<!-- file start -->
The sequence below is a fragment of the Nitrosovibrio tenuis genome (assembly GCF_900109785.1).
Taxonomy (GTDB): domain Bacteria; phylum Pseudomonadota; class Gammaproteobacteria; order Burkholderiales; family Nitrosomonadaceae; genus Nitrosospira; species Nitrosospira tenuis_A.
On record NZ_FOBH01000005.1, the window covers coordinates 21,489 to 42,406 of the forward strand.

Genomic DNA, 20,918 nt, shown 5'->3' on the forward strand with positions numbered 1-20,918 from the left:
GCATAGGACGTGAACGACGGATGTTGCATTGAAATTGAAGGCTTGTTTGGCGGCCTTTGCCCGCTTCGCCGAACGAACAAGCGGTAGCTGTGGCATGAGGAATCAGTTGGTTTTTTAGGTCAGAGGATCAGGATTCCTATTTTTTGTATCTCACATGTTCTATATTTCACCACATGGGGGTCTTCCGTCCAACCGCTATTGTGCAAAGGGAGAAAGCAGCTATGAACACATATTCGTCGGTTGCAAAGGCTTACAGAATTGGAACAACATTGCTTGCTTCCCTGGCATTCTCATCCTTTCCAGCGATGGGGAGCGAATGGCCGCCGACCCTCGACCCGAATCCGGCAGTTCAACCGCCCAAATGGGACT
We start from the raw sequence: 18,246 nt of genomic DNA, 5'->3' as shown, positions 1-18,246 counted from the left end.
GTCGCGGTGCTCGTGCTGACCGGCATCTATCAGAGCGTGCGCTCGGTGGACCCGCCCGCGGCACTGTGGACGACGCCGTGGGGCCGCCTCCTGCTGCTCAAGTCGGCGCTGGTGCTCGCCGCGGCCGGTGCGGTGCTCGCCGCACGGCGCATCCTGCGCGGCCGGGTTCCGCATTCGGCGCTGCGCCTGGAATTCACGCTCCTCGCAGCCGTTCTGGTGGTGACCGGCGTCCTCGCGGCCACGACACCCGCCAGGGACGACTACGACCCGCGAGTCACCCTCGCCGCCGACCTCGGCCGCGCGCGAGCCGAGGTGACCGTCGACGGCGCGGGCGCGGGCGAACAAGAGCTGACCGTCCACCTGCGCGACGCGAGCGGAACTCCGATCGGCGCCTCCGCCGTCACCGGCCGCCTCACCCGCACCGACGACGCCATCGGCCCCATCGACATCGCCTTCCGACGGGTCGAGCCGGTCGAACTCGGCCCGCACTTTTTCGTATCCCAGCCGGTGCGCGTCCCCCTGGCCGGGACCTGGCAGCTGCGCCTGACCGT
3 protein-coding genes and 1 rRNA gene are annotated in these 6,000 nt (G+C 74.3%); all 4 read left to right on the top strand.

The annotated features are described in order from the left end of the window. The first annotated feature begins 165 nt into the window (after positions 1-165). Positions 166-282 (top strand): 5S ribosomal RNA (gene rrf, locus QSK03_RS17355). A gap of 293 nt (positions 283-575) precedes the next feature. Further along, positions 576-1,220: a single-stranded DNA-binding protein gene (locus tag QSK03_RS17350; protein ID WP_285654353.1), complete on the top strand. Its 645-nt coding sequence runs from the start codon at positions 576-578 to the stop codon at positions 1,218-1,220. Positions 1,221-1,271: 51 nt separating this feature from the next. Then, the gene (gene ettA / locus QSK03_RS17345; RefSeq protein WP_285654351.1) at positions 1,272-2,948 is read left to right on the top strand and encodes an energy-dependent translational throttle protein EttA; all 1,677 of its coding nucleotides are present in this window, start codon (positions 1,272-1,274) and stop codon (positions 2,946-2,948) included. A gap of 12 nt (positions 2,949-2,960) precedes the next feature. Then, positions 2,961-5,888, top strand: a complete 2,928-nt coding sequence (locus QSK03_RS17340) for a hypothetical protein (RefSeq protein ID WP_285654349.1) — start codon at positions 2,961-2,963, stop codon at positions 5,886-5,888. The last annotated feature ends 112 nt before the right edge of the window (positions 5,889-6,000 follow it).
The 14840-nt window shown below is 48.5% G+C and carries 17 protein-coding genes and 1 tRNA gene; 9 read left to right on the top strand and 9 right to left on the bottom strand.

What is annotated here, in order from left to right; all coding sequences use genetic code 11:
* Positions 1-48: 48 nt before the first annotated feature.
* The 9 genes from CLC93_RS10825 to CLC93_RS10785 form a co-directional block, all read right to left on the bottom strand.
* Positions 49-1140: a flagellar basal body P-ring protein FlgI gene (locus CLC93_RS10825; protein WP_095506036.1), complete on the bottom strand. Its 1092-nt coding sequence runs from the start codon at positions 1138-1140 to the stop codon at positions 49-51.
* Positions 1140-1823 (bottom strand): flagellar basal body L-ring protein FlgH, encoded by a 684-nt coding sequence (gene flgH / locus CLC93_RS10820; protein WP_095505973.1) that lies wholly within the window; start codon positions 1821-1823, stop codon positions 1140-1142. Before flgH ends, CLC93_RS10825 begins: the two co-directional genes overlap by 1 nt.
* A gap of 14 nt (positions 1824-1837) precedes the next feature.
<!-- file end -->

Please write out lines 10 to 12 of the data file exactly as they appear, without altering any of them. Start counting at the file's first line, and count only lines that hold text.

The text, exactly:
The 14840-nt window shown below is 48.5% G+C and carries 17 protein-coding genes and 1 tRNA gene; 9 read left to right on the top strand and 9 right to left on the bottom strand.

What is annotated here, in order from left to right; all coding sequences use genetic code 11:
* Positions 1-48: 48 nt before the first annotated feature.